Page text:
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California trip: Costco product review (part 2 of 2)

Today I’m talking about a product review / comparison of Trio Bars and Bora Bora bars at Costco, both of which I love. I wish they hadn’t discontinued Lara Bars, but such it is. (I met Lara about 6 years ago, and she’s a raw foodist who “walks the walk.”)

Bora Bora bars are 180 – 200 calories (48 grams), three varieties, and cost $1 each and are the higher quality of the two brands, because they have sprouted flax seed and all organic ingredients. I love Trio bars, too, because they taste so yummy and are made from nuts, seeds, and fruits. Trio bars are four different varieties, 230 calories (40 grams), and cost $0.80 each. The price is much better than similar bars. I would buy these over virtually any “protein” bar I’ve ever seen, since the proteins are almost always fractionated versions of soy or whey, both ingredients to avoid. Occasionally at a health food store you can find hemp protein bars, which are preferable if you are really insist on eating bars that force protein to be a bigger macronutrient than normally found in nature.

Occasionally someone writes to me that they’re eating whole foods and mostly raw, without losing weight. I’d be amazed if that’s the case for anyone who undertakes the lifestyle for any extended period of time. I always immediately wonder about thyroid issues. But one thing to look at is the question of how much you are eating of high-fat nuts and seeds. They are good for you, but an ounce or two a day is sufficient. A Trio bar takes the edge off my hunger, but I’ll be hungry an hour or two later. Low-calorie, high-micronutrient food like what is in green smoothies is a very important part of a mostly raw, whole-food, plant-based lifestyle. It is unlikely but possible to be overweight eating nothing but raw plant food, if you’re overindulging in nuts/seeds/unrefined oils.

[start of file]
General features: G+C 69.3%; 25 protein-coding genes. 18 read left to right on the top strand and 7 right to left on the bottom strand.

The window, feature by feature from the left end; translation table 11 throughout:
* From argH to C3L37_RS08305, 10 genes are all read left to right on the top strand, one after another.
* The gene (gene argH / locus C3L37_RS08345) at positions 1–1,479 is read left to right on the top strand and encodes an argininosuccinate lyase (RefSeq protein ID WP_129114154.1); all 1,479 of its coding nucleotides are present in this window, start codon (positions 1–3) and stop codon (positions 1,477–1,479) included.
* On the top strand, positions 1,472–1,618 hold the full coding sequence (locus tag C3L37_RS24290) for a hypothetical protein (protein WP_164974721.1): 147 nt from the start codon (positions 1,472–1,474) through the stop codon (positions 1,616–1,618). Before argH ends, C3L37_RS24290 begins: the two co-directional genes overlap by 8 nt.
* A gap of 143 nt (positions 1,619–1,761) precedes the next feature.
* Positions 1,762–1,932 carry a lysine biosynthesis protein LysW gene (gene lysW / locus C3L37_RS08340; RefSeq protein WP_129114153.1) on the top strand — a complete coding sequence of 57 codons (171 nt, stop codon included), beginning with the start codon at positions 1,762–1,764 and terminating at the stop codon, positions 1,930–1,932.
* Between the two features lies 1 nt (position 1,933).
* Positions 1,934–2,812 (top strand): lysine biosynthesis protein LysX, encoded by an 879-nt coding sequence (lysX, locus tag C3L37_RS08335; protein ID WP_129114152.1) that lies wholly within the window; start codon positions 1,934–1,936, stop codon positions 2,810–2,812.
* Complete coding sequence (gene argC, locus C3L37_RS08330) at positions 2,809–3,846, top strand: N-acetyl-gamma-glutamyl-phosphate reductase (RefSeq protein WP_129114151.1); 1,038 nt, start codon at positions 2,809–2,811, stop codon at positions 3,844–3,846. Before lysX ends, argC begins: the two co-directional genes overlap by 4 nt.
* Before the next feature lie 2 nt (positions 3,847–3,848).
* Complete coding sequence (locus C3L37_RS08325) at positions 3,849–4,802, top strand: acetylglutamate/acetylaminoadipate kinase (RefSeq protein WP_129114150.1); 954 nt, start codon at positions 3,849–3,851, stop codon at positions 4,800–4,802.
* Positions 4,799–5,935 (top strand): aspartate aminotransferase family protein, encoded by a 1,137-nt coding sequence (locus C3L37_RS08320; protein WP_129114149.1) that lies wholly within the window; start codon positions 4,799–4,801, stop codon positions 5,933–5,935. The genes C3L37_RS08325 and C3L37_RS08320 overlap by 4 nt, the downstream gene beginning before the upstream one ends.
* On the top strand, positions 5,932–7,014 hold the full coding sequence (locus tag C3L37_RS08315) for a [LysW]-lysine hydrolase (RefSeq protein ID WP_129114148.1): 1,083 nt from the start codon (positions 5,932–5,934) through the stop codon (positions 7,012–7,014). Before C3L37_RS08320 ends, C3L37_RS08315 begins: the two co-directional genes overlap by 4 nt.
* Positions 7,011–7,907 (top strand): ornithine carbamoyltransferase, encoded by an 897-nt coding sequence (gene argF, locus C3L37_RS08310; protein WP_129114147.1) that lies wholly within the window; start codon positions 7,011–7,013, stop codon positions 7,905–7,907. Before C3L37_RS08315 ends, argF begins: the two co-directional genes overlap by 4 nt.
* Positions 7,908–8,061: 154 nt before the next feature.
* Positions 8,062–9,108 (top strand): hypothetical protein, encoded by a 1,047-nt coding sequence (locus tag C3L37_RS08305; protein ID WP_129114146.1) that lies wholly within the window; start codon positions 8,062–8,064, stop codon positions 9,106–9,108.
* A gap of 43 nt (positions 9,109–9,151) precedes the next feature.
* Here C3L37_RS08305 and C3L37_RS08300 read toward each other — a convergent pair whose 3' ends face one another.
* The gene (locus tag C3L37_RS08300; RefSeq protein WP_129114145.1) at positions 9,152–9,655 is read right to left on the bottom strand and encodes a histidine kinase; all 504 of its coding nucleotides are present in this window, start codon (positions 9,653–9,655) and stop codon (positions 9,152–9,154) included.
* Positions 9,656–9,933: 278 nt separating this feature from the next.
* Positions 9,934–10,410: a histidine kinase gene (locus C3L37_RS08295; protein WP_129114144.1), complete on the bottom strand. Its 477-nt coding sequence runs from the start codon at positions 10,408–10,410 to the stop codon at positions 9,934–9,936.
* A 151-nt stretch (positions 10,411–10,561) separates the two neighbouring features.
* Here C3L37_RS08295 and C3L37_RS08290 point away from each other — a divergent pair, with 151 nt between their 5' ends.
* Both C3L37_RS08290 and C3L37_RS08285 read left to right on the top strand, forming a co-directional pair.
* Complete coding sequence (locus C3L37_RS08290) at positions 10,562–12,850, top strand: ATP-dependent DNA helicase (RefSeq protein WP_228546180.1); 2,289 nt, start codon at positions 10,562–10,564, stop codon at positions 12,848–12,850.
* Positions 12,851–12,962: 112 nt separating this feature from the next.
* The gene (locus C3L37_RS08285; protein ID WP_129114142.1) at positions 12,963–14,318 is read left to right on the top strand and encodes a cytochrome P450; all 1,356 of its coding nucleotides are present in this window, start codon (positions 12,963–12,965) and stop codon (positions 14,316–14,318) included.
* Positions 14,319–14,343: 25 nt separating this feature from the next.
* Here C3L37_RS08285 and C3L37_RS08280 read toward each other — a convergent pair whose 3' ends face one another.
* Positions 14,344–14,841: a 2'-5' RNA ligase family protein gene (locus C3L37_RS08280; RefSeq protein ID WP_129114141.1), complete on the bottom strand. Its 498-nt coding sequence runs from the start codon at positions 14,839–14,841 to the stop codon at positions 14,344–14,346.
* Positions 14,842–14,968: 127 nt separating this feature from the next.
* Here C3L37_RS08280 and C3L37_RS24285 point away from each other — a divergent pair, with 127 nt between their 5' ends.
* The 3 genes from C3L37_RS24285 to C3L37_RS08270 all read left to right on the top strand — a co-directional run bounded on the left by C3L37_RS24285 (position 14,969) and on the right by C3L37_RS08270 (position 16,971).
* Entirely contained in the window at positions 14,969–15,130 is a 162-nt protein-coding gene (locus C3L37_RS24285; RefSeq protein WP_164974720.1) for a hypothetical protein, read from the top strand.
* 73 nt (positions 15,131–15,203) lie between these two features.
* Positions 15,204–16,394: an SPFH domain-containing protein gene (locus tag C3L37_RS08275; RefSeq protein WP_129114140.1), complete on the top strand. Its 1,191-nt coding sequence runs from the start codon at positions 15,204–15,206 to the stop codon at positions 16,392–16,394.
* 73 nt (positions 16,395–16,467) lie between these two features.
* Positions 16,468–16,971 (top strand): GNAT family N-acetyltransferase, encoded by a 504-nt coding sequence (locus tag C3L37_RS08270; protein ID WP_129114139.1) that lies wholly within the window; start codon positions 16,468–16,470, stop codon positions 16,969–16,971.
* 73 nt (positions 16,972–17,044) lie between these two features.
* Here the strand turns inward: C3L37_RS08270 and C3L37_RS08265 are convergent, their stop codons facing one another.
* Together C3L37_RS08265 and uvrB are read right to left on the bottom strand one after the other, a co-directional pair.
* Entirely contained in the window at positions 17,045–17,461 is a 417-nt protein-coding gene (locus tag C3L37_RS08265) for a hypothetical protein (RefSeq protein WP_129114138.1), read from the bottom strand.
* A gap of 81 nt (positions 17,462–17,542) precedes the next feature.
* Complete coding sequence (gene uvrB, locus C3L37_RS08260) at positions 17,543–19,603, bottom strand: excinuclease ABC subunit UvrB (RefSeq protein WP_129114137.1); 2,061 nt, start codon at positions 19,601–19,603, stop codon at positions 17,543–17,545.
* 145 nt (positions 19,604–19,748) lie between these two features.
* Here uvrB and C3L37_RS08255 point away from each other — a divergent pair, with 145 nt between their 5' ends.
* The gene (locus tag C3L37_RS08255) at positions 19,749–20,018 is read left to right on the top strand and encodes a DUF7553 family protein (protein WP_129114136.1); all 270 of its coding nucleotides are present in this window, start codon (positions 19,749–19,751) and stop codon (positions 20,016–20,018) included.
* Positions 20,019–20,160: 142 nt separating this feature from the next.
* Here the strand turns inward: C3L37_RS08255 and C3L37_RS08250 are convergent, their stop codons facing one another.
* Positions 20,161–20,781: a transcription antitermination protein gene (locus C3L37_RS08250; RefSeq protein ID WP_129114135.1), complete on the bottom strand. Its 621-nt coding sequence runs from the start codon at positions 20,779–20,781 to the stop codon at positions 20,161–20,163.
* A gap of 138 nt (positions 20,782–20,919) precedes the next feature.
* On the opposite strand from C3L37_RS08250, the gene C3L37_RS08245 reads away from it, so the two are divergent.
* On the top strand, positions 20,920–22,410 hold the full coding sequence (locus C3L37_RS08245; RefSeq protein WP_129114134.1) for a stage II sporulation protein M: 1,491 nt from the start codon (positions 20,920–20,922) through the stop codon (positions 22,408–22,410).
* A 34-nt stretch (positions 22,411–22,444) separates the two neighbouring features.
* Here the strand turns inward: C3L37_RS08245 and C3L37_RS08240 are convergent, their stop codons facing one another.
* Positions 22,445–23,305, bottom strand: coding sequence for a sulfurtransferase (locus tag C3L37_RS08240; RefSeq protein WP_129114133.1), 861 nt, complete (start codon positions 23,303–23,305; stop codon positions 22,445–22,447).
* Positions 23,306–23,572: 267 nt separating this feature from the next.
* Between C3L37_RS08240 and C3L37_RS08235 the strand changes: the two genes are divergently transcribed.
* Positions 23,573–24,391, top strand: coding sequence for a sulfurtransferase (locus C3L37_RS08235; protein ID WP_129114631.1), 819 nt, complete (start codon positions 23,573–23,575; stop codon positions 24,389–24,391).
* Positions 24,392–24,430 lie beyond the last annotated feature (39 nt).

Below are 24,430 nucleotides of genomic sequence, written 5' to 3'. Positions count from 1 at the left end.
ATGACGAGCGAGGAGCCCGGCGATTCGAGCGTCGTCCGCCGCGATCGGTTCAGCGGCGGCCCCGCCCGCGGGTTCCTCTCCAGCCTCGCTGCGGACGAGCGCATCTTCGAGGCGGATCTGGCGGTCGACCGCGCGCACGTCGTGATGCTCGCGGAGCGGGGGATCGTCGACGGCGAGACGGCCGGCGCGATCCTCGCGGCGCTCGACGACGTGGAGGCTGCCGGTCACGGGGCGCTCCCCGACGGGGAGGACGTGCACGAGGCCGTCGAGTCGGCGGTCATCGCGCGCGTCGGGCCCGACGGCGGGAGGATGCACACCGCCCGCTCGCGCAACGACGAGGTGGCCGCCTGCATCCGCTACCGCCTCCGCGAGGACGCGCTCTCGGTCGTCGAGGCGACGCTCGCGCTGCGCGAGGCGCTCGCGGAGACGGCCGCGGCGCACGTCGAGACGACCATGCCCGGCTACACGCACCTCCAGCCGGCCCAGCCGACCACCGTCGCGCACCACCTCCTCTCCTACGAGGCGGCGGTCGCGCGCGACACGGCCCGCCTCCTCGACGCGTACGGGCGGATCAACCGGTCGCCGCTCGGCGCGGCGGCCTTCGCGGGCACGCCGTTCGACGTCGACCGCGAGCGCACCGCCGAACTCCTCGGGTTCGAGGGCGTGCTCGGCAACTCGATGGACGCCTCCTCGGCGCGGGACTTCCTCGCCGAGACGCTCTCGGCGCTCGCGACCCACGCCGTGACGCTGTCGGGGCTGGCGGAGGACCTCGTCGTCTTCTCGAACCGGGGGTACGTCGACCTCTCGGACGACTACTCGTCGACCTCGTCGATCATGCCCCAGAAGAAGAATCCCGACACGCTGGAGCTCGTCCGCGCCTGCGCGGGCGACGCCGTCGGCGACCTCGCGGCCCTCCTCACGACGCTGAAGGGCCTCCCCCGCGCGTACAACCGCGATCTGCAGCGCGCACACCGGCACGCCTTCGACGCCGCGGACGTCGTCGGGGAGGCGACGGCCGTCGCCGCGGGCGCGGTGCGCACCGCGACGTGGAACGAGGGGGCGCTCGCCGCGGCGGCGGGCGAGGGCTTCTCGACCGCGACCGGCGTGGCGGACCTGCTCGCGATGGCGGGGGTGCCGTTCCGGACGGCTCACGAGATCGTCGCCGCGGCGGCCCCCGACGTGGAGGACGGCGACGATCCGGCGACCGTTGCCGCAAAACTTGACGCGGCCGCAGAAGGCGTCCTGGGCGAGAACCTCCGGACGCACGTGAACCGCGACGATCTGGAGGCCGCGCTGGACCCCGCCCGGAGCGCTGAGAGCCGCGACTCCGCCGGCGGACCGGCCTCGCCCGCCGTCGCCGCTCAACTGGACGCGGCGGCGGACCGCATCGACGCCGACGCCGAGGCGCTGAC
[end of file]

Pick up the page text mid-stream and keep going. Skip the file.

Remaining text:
I like how Costco has more and more organic, whole-food options. However, be careful with your selections. Some of the stuff Costco sells is what I call “feel good” food, which is radically different than “good-for-you” food. They have whole-grain pasta, which is good, and Rice Dream, and lots of organics (produce as well as boxed and other foods). But a lady was handing out samples of “organic” PopTarts recently at my Costco in Orem, Utah (different brand name than PopTart, same concept) and literally shouting about how the product is “so good for you.” Cane juice crystals, the main ingredient, are a very marginal improvement over refined sugar (still a concentrated sweetener). And the white flour was organic. Big deal. Beware of junk food masquerading as nutritious food, which is in fact only about 5% better than the typical junk food.

San Diego class at Windmill Farms Market: lots of long-time readers there, loved it! Ed, you are just THE BEST. Thanks for printing directions to our next class and for being so kind and helpful. Russell, your bringing your book The Green Smoothies Diet and telling everyone you’ve read it three times made my day. I think **I** haven’t even read it three times. Other readers with whom I’ve chatted via email over the past two years, it was so fun to put your faces to your names! It’s kind of weird to have a job where you don’t interact face-to-face very much–mostly email–so I always love to do a class where I meet real, live 12 Steppers and GSG readers. It means a lot to me.

Fullerton class at Christy Funk’s cute natural baby/childbirth store BellySprout was wonderful. I’m soooo sorry to those who came and couldn’t find a place to stand. Half the attendees at both classes learned of the events through the GSG newsletter/blog. You are busy and I am honored that you spent your evening with me.

Thanks for your support, for reading my book, for making my daughters feel like rock stars.

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